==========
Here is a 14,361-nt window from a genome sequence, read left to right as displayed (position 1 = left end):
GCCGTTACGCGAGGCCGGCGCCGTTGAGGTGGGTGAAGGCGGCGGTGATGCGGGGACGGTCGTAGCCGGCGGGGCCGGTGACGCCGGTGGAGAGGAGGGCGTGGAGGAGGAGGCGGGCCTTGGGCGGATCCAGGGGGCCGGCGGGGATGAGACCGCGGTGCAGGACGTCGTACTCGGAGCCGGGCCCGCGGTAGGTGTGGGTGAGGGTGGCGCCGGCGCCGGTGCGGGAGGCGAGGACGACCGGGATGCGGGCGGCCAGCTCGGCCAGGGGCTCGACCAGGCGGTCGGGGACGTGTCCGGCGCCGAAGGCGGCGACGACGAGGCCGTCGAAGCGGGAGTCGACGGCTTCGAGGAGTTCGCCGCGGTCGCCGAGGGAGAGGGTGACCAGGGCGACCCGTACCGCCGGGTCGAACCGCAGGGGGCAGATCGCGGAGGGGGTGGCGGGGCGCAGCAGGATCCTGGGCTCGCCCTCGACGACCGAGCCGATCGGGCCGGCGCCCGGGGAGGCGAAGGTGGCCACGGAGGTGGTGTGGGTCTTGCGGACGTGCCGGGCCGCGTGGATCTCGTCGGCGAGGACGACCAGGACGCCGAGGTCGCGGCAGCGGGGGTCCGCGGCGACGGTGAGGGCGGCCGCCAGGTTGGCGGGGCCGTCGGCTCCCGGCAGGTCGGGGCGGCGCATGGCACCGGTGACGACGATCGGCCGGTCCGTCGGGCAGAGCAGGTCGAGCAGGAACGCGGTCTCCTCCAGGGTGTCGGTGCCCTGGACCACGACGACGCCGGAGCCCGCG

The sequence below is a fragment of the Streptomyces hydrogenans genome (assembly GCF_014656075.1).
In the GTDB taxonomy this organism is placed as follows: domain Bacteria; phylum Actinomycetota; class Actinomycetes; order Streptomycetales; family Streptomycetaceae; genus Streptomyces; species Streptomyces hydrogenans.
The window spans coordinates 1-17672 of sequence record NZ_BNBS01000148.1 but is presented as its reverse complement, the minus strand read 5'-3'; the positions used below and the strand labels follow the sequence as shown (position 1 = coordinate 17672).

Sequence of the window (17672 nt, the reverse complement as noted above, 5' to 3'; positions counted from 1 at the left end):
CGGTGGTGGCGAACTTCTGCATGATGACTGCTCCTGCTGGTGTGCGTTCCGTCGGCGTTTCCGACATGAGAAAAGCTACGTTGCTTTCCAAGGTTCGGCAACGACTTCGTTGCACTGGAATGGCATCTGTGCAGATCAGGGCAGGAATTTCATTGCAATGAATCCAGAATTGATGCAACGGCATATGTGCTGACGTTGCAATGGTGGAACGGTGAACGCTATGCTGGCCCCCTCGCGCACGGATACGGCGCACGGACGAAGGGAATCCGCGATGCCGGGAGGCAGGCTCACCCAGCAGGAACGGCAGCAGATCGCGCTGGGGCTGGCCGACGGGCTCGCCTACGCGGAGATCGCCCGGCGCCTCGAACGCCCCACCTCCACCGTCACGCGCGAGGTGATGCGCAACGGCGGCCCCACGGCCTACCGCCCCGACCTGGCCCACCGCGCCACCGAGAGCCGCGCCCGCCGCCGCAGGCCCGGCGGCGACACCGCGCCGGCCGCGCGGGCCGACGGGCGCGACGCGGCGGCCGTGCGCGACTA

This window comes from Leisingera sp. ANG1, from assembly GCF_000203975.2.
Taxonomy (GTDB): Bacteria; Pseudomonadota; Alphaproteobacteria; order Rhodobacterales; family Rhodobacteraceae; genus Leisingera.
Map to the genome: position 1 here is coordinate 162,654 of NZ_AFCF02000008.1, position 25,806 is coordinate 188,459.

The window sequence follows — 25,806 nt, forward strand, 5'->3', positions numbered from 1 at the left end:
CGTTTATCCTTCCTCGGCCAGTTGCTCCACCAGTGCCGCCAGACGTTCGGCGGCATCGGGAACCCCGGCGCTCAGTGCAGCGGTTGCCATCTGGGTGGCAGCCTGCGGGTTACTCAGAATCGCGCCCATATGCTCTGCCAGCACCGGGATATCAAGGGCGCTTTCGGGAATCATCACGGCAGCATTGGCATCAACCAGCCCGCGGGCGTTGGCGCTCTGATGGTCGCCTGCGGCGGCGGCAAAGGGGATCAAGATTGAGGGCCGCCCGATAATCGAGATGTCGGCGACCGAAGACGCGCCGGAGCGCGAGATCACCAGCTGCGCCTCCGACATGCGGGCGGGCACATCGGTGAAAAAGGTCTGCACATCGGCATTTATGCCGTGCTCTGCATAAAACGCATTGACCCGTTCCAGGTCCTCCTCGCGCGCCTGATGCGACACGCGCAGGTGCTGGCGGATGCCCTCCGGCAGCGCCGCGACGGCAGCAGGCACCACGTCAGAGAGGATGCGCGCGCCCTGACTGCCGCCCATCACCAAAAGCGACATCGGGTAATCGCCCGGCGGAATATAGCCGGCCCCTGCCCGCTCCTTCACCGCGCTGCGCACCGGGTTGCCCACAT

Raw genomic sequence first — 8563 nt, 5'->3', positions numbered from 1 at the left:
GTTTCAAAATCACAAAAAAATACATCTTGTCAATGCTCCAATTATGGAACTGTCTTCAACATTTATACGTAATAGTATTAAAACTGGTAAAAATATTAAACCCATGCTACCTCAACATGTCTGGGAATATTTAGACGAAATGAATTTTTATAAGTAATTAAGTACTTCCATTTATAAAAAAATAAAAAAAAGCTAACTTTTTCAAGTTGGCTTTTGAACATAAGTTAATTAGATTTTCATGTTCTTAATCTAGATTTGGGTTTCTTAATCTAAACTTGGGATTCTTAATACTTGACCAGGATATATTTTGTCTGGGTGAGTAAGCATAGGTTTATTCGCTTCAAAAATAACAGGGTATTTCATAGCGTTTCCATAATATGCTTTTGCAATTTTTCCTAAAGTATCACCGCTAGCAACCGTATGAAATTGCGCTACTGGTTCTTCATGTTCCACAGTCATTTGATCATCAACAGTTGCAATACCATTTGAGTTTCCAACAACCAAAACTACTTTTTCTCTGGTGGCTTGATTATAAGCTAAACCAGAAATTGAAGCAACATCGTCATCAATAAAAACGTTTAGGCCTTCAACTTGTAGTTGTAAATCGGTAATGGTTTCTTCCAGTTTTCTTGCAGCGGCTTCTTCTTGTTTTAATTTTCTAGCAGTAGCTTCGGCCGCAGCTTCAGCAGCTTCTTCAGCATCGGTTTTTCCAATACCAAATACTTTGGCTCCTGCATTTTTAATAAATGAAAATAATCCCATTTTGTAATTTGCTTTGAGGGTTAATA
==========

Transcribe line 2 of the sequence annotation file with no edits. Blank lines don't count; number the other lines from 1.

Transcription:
GCCGTTACGCGAGGCCGGCGCCGTTGAGGTGGGTGAAGGCGGCGGTGATGCGGGGACGGTCGTAGCCGGCGGGGCCGGTGACGCCGGTGGAGAGGAGGGCGTGGAGGAGGAGGCGGGCCTTGGGCGGATCCAGGGGGCCGGCGGGGATGAGACCGCGGTGCAGGACGTCGTACTCGGAGCCGGGCCCGCGGTAGGTGTGGGTGAGGGTGGCGCCGGCGCCGGTGCGGGAGGCGAGGACGACCGGGATGCGGGCGGCCAGCTCGGCCAGGGGCTCGACCAGGCGGTCGGGGACGTGTCCGGCGCCGAAGGCGGCGACGACGAGGCCGTCGAAGCGGGAGTCGACGGCTTCGAGGAGTTCGCCGCGGTCGCCGAGGGAGAGGGTGACCAGGGCGACCCGTACCGCCGGGTCGAACCGCAGGGGGCAGATCGCGGAGGGGGTGGCGGGGCGCAGCAGGATCCTGGGCTCGCCCTCGACGACCGAGCCGATCGGGCCGGCGCCCGGGGAGGCGAAGGTGGCCACGGAGGTGGTGTGGGTCTTGCGGACGTGCCGGGCCGCGTGGATCTCGTCGGCGAGGACGACCAGGACGCCGAGGTCGCGGCAGCGGGGGTCCGCGGCGACGGTGAGGGCGGCCGCCAGGTTGGCGGGGCCGTCGGCTCCCGGCAGGTCGGGGCGGCGCATGGCACCGGTGACGACGATCGGCCGGTCCGTCGGGCAGAGCAGGTCGAGCAGGAACGCGGTCTCCTCCAGGGTGTCGGTGCCCTGGACCACGACGACGCCGGAGCCCGCG